Anne and Kurt Strauss lived for a long time in Raynes Park but were unable to come to Wimbledon Quaker Meeting because it had no Children’s Class until recently. They went to Sutton Meeting and both played a very active part there. This involvement and commitment was transferred to Wimbledon in 1996 where they added greatly to its spiritual and community life for 10 years. In 2006 they retired to Hartrigg Oaks, a retirement community (40% Quaker and 60% non-Quaker) in New Earswick, a bungalow village on the outskirts of York created by Joseph Rowntree for the workers in his nearby chocolate factory. Two years ago Ann suffered a debilitating stroke and then very sadly died after major surgery last December.
For them the Quaker Peace Testimony mattered greatly and they actively supported the Wimbledon CND group, Ann serving on the committee for 10 years. After 9/11 they came week in, week out, to the Peace Vigil set up in October 2001 jointly founded by CND, the local UN Association and Wimbledon and Wandsworth Meetings. Of all the Quakers their attendance was the most regular and set an example to us all. The recently organised 3rd Friday Quaker boost is inspired by their example.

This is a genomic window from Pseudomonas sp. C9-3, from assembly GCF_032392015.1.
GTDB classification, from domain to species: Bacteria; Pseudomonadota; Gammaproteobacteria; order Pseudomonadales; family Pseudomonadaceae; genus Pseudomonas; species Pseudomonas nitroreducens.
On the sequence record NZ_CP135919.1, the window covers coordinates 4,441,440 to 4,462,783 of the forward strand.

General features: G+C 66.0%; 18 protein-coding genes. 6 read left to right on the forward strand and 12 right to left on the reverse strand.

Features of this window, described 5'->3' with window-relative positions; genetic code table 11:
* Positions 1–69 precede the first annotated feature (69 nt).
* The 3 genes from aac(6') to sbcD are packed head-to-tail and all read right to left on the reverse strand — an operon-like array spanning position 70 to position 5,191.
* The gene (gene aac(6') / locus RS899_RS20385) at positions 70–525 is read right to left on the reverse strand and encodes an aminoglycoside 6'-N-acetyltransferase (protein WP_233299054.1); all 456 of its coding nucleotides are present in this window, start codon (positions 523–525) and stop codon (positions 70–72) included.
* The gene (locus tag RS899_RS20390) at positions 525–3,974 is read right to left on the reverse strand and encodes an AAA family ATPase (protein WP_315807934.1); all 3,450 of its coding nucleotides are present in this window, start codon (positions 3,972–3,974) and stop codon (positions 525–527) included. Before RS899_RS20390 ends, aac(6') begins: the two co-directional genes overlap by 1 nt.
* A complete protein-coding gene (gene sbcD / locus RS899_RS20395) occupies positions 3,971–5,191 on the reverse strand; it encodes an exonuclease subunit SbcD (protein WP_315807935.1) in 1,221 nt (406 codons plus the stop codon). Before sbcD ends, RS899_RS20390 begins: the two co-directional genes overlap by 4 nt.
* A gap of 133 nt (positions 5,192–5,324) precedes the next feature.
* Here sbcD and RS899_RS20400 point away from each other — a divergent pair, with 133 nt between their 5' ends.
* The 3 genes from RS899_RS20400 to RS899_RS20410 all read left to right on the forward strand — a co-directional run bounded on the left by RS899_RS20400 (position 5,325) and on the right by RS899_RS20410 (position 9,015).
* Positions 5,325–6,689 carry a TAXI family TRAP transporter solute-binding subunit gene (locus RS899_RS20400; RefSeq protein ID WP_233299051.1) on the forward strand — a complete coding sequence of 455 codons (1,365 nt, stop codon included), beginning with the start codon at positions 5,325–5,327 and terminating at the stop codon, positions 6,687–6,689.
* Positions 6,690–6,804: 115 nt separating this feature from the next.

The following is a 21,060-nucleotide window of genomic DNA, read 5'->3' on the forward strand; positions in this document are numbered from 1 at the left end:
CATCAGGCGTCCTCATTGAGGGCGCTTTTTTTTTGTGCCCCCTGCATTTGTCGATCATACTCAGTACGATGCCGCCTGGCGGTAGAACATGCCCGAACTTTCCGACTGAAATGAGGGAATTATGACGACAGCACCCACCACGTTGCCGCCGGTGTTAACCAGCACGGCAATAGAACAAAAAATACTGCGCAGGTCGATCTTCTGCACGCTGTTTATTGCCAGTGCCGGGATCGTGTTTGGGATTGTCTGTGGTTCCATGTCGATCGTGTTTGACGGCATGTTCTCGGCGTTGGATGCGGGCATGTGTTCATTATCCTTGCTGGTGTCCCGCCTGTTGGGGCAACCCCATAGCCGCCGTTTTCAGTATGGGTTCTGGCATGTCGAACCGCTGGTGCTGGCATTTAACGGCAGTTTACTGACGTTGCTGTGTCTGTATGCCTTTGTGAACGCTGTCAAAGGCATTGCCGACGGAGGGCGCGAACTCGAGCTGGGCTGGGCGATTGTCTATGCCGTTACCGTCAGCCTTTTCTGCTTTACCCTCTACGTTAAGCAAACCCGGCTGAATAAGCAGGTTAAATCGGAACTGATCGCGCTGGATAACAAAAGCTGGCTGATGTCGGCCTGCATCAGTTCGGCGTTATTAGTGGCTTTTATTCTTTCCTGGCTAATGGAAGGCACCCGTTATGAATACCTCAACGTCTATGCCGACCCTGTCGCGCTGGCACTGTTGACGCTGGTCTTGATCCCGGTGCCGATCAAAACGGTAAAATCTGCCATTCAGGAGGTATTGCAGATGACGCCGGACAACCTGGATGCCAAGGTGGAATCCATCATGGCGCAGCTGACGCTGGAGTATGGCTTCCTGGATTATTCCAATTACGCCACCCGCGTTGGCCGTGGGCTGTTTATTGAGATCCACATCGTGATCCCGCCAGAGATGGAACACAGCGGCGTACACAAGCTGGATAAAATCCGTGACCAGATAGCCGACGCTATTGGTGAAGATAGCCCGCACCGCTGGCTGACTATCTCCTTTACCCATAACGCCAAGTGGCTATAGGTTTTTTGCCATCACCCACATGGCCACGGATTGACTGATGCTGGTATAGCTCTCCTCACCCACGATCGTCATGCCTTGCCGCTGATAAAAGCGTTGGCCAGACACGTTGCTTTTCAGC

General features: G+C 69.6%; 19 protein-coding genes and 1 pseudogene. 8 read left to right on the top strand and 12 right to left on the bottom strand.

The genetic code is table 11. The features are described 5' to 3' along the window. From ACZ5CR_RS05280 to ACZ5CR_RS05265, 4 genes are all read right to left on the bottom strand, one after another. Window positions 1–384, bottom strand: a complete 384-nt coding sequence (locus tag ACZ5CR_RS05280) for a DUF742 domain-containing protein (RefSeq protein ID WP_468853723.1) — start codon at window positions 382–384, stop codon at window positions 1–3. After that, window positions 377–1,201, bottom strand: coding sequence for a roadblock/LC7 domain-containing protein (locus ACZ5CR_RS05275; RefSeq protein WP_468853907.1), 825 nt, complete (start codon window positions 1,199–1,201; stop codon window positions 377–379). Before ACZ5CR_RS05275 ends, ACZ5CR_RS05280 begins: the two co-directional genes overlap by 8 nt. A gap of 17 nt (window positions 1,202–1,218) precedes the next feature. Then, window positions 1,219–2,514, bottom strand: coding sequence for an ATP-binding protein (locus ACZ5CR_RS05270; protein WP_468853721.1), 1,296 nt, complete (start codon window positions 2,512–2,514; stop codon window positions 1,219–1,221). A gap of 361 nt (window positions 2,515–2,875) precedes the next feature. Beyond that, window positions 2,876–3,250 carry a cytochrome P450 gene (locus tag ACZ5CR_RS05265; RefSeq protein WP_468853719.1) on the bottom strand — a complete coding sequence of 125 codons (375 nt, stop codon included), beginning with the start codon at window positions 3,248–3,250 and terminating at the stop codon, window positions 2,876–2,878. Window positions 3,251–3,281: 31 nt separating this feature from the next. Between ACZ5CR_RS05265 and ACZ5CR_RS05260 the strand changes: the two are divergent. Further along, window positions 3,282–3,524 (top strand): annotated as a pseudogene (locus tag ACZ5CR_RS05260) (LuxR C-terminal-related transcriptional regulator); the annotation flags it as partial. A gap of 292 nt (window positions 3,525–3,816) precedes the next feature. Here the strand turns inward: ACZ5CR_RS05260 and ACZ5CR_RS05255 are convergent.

At the memorial meeting for Ann on 8 March, the New Earswick Folk Hall was packed with 200 people, not all Quakers. When tributes poured in from all sides about Ann’s many gifts Joanna Bazley spoke eloquently about Ann’s large contribution to our CND group. She was an excellent Minutes secretary who with quiet efficiency gave this important support to Joanna, the mainspring of the group and its secretary. Ann was a keen gardener who had an allotment, and she together with Joanna ran the very successful plant stall every May for the Fête of the Earth which raised money for the CND group. They raised most of the plants themselves and Ann was able to answer the numerous flower and shrub questions very knowledgeably. The stall acquired a reputation over the years and the queue which formed for the opening of the sale were mainly plant lovers who wanted to be first in to get the best plants on offer at very reasonable prices. Yet the stall was the biggest money spinner of the Fete.